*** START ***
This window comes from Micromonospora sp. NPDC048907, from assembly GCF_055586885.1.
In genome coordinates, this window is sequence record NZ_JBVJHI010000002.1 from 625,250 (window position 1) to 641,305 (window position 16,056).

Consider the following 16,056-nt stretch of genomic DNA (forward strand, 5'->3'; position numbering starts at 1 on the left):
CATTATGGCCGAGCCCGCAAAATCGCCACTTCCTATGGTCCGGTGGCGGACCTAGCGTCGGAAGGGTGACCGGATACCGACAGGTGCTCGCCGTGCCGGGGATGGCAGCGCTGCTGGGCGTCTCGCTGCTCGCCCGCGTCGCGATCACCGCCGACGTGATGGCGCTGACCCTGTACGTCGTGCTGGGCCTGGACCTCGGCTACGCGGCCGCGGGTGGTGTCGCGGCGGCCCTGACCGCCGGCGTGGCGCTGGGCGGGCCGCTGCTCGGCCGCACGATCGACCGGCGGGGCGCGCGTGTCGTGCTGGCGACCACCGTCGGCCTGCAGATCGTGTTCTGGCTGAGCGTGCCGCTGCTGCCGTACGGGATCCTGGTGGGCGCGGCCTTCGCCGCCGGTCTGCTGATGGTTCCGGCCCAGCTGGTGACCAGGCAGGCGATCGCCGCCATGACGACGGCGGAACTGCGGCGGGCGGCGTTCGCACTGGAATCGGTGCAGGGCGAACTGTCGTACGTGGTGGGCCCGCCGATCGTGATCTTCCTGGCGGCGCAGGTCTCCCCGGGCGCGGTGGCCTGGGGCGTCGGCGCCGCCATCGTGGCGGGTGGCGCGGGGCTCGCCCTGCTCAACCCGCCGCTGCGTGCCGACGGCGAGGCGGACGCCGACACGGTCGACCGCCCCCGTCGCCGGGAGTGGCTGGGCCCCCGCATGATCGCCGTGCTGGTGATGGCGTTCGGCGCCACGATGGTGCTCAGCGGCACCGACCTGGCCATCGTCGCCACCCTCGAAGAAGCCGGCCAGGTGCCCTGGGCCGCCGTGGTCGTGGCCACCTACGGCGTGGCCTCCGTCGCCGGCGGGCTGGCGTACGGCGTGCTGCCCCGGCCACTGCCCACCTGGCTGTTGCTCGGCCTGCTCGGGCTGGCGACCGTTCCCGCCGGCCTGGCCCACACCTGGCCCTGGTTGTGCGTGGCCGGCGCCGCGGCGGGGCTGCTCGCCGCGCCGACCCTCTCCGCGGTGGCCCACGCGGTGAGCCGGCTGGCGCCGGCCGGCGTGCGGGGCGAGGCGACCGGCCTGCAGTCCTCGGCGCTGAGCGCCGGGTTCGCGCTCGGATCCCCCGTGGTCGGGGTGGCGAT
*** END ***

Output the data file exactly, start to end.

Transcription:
This window comes from Micromonospora sp. NPDC048907, from assembly GCF_055586885.1.
In genome coordinates, this window is sequence record NZ_JBVJHI010000002.1 from 625,250 (window position 1) to 641,305 (window position 16,056).

Consider the following 16,056-nt stretch of genomic DNA (forward strand, 5'->3'; position numbering starts at 1 on the left):
CATTATGGCCGAGCCCGCAAAATCGCCACTTCCTATGGTCCGGTGGCGGACCTAGCGTCGGAAGGGTGACCGGATACCGACAGGTGCTCGCCGTGCCGGGGATGGCAGCGCTGCTGGGCGTCTCGCTGCTCGCCCGCGTCGCGATCACCGCCGACGTGATGGCGCTGACCCTGTACGTCGTGCTGGGCCTGGACCTCGGCTACGCGGCCGCGGGTGGTGTCGCGGCGGCCCTGACCGCCGGCGTGGCGCTGGGCGGGCCGCTGCTCGGCCGCACGATCGACCGGCGGGGCGCGCGTGTCGTGCTGGCGACCACCGTCGGCCTGCAGATCGTGTTCTGGCTGAGCGTGCCGCTGCTGCCGTACGGGATCCTGGTGGGCGCGGCCTTCGCCGCCGGTCTGCTGATGGTTCCGGCCCAGCTGGTGACCAGGCAGGCGATCGCCGCCATGACGACGGCGGAACTGCGGCGGGCGGCGTTCGCACTGGAATCGGTGCAGGGCGAACTGTCGTACGTGGTGGGCCCGCCGATCGTGATCTTCCTGGCGGCGCAGGTCTCCCCGGGCGCGGTGGCCTGGGGCGTCGGCGCCGCCATCGTGGCGGGTGGCGCGGGGCTCGCCCTGCTCAACCCGCCGCTGCGTGCCGACGGCGAGGCGGACGCCGACACGGTCGACCGCCCCCGTCGCCGGGAGTGGCTGGGCCCCCGCATGATCGCCGTGCTGGTGATGGCGTTCGGCGCCACGATGGTGCTCAGCGGCACCGACCTGGCCATCGTCGCCACCCTCGAAGAAGCCGGCCAGGTGCCCTGGGCCGCCGTGGTCGTGGCCACCTACGGCGTGGCCTCCGTCGCCGGCGGGCTGGCGTACGGCGTGCTGCCCCGGCCACTGCCCACCTGGCTGTTGCTCGGCCTGCTCGGGCTGGCGACCGTTCCCGCCGGCCTGGCCCACACCTGGCCCTGGTTGTGCGTGGCCGGCGCCGCGGCGGGGCTGCTCGCCGCGCCGACCCTCTCCGCGGTGGCCCACGCGGTGAGCCGGCTGGCGCCGGCCGGCGTGCGGGGCGAGGCGACCGGCCTGCAGTCCTCGGCGCTGAGCGCCGGGTTCGCGCTCGGATCCCCCGTGGTCGGGGTGGCGAT